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Does Your Work Standout? 5 Tips To Make Sure You’re Not “Bad Different”

Does Your Work Standout? 5 Tips to Make Sure You’re Not “Bad Different”

WE HAVE SOME STRANGE NEED TO BE DIFFERENT, WHY IS THAT?

Obviously, the impulse comes from a desire to stand out. If you are doing what everyone else is doing, how will anyone ever pay attention? When it comes to our work, the quirky differences are what make us interesting to other people. Why is this the case?

1. SELECTIVE ATTENTION

There is a science to why we notice when things that are different. Neuroscientists call this “selective attention.”

Selective Attention has primary functions:

  • Picking out what’s an important part of a constant flow of information (ie conversation or written document)
  • Protecting those important things in our mind so we can use and learn from them and not lose them in the sea of other information
  • Noticing things that are different is a function of filtering information. Meant to keep us from being overwhelmed and from missing important context. 

An example: Cavemen would know when a bear might be in the area because the smells in the air may be off or they may hear growling in the distance. They may know when the berries they forged are poisoned when people start dying shortly after eating them.

2. DIFFERENT DOESN’T GUARANTEE GOOD

We generally love it when someone does something that stands out and is different. But just because something is different… doesn’t necessarily mean it’s good.

Brands tweeting “on fleak” or “totally rad” – Most times makes you cringe. Someone should tell those brand ambassadors, “you’re awful, you’re missing the mark and you feel forced. The spirit is missing.”

Many companies try to be different to grab your attention, but in doing so, they end up damaging the image of the product rather than make it stand out.

Heinz may have had many motivators to make colored kinds of ketchup like green and purple, but it didn’t mean it would be an effective approach to standing out. At one point Heinz colored ketchup lined shopping aisles and stood out against a sea of red… however, the colored ketchup appeared unnatural and unnerving, leading to a decline in sales. The impulse for Heinz was the need to be “different.” But this is an example of “Bad Different.”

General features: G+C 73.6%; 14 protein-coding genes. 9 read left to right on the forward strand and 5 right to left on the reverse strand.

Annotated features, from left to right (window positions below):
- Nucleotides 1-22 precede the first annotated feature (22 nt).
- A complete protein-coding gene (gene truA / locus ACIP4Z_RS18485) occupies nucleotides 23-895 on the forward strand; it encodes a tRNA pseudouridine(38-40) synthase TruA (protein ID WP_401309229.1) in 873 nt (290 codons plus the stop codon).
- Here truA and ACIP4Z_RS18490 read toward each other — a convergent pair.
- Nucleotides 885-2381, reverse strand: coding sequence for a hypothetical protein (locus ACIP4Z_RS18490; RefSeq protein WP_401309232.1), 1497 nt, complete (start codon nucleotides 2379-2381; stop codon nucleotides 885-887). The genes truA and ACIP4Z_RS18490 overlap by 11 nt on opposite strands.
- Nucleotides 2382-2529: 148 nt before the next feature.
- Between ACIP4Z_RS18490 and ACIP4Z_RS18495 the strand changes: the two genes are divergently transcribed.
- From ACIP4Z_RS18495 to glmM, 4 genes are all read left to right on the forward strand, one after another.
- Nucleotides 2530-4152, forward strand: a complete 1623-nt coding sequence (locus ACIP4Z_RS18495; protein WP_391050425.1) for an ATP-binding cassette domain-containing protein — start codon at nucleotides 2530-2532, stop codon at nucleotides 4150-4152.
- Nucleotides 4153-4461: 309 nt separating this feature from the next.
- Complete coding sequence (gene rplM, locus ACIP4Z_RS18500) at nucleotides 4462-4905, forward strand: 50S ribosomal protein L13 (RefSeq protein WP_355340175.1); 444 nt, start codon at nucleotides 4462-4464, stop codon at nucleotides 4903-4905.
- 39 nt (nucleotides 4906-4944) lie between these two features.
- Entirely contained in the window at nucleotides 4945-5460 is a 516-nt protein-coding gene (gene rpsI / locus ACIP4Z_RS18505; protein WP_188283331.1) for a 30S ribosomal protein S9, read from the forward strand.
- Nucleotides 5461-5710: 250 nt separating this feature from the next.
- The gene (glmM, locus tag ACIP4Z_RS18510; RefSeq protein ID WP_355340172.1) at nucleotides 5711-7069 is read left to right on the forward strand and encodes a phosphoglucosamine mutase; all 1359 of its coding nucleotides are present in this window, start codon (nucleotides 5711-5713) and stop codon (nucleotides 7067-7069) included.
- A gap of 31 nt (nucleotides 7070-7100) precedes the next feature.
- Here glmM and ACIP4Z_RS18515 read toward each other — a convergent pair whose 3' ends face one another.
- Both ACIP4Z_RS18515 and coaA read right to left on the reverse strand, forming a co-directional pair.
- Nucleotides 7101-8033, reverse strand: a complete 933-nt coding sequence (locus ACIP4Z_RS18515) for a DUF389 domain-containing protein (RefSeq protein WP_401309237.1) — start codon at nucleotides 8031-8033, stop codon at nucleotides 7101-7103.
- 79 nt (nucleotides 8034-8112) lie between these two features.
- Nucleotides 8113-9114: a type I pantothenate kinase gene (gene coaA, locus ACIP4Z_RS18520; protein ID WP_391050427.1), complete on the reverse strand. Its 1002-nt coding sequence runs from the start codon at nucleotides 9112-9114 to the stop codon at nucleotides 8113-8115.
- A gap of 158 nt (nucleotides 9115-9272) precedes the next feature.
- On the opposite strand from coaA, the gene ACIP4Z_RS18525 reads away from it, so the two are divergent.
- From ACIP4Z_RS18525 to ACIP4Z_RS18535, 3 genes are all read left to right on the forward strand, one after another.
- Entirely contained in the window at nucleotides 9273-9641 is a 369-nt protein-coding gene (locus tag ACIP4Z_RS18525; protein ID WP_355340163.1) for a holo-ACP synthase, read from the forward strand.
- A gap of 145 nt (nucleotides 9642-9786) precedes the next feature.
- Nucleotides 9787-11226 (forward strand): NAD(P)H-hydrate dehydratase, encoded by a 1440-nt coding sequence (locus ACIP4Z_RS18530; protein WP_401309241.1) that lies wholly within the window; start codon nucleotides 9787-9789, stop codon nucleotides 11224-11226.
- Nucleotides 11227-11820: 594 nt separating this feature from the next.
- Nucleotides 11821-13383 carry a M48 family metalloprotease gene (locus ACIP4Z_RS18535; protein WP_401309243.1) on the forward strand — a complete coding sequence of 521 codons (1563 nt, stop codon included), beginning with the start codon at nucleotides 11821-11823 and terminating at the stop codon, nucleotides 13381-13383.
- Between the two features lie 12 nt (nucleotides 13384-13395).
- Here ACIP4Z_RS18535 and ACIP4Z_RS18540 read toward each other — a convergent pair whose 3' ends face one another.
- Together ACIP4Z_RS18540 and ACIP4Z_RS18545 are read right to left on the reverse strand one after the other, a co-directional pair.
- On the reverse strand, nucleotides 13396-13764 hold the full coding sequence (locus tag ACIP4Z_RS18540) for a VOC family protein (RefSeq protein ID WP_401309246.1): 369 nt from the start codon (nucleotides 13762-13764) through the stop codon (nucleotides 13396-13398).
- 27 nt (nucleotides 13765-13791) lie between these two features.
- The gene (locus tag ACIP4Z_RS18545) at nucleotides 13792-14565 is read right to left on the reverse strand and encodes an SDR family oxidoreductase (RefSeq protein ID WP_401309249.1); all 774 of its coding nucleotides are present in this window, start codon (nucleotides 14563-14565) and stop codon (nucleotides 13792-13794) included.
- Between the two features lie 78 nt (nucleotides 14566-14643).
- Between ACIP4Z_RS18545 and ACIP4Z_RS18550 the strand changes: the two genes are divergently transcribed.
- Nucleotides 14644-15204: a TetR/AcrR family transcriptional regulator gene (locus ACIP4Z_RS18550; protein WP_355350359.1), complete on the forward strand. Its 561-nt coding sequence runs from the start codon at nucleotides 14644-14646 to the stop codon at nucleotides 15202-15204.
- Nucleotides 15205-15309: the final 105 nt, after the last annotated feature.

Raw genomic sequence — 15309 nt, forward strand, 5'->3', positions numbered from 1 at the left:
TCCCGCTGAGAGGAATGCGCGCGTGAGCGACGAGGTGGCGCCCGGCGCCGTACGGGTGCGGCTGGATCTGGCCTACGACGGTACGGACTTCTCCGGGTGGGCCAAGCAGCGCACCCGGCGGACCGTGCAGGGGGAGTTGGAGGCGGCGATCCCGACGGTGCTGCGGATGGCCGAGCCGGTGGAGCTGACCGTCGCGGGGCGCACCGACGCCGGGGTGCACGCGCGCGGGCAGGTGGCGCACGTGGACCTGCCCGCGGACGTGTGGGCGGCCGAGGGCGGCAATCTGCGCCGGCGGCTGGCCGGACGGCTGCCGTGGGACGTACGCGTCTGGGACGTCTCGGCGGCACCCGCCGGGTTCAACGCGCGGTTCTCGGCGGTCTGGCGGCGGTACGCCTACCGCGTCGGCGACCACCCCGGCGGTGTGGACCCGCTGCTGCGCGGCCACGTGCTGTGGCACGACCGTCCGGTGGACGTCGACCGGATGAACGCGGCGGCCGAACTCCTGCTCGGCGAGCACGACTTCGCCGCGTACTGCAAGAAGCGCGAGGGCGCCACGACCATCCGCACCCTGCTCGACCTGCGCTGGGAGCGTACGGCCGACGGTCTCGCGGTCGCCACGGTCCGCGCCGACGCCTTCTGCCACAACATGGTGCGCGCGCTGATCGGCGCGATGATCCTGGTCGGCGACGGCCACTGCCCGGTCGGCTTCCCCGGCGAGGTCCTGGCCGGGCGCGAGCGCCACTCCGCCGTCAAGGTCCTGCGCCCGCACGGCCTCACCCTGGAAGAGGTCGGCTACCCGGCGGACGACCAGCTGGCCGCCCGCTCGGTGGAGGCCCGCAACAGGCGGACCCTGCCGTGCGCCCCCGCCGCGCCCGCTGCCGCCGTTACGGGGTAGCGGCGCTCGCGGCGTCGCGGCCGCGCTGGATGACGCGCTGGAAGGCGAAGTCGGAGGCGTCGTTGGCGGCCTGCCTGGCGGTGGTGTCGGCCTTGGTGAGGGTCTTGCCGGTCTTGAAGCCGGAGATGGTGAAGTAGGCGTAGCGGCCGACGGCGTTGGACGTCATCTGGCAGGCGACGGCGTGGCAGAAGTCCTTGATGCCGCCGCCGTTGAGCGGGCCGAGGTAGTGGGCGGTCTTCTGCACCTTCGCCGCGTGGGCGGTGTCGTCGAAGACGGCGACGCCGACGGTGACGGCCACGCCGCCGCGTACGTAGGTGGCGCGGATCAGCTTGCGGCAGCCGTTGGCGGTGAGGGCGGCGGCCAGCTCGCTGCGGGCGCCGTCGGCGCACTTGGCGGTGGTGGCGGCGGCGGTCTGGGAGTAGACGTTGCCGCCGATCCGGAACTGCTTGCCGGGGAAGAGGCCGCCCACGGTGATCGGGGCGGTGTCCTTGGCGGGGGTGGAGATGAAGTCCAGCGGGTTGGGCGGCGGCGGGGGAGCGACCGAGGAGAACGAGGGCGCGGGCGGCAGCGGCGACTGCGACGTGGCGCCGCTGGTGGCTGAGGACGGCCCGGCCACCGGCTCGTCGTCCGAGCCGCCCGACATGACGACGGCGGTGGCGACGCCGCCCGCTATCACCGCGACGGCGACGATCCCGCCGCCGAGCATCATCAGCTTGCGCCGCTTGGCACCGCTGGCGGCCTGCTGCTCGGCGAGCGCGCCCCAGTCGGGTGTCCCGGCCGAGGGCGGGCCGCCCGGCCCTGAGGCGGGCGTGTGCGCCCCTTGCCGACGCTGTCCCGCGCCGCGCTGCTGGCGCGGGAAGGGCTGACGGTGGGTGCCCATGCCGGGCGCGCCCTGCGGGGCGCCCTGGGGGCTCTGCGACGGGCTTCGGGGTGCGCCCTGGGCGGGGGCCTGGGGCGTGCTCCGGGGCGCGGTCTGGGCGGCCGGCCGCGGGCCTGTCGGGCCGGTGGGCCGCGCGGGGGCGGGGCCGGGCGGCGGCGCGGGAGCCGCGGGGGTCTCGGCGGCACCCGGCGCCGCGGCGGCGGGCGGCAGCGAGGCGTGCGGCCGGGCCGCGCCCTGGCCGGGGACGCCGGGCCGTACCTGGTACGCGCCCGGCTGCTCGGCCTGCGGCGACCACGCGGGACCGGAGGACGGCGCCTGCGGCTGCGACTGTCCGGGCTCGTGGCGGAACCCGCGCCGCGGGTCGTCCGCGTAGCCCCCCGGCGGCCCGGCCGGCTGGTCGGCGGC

Another Example: John Delorean had invented the sports car. The 1980s the Delorean car. The super-futuristic robotic hawk with aerodynamic plating. “I want to make great unique cars that people will love,” he said. When released, Delorean manufactured a limited run of 100 of them with 24-carat gold plating at $25,000 each… and only 2 sold. In 1980 no one had heard of “Back to the Future” because the movies didn’t exist. So the car was very different and was not received well. Different and too far out, Different and complicated. Different and bad.

So what is it we should be focusing on instead? BEING BETTER. However…

3. BEING BETTER IS TEMPORARY

Someone can come up with the next “better” tomorrow or in the next hour. Being better is a constant state of work and tireless effort. So instead…

4. TRY TO BE REFRESHING

Believe in doing the best work possible and never settling for average. If all you care about is doing good enough, just getting the numbers to line up, and have no worry in the world about tomorrow, you may have fallen victim to shortcut culture and don’t care about your colleagues, audience or craft… and you might find yourself creating some purple ketchup.

But if you’re focused on being refreshing you should focus on WHO you are being refreshing to.

The audience, the customer, the client, the team, the people you serve. HOW? Honesty.

People who seek shortcuts, who are trying to engage with an audience through ulterior means seem dishonest. Something will be perceived as good because it comes from something real.

5. BEST PRACTICES

Continuously, consistently, genuinely and honestly serve the audience best.


Contact us today to talk about how you can be refreshing to your audience.

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